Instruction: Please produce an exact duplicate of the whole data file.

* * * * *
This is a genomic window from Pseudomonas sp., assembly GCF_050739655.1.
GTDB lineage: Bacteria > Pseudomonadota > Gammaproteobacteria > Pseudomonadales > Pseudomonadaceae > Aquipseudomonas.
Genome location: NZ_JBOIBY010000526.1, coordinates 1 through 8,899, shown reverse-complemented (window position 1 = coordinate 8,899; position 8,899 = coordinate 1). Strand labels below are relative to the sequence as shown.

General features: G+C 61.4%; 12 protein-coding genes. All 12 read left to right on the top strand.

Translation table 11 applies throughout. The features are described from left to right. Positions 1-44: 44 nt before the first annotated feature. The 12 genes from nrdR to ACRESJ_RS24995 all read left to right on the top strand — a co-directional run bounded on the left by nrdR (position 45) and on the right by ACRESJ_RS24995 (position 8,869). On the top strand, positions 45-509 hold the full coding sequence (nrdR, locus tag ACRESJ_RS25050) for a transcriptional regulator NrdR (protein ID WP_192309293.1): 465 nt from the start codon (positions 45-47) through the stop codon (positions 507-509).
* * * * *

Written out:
This is a genomic window from Pseudomonas sp., assembly GCF_050739655.1.
GTDB lineage: Bacteria > Pseudomonadota > Gammaproteobacteria > Pseudomonadales > Pseudomonadaceae > Aquipseudomonas.
Genome location: NZ_JBOIBY010000526.1, coordinates 1 through 8,899, shown reverse-complemented (window position 1 = coordinate 8,899; position 8,899 = coordinate 1). Strand labels below are relative to the sequence as shown.

General features: G+C 61.4%; 12 protein-coding genes. All 12 read left to right on the top strand.

Translation table 11 applies throughout. The features are described from left to right. Positions 1-44: 44 nt before the first annotated feature. The 12 genes from nrdR to ACRESJ_RS24995 all read left to right on the top strand — a co-directional run bounded on the left by nrdR (position 45) and on the right by ACRESJ_RS24995 (position 8,869). On the top strand, positions 45-509 hold the full coding sequence (nrdR, locus tag ACRESJ_RS25050) for a transcriptional regulator NrdR (protein ID WP_192309293.1): 465 nt from the start codon (positions 45-47) through the stop codon (positions 507-509).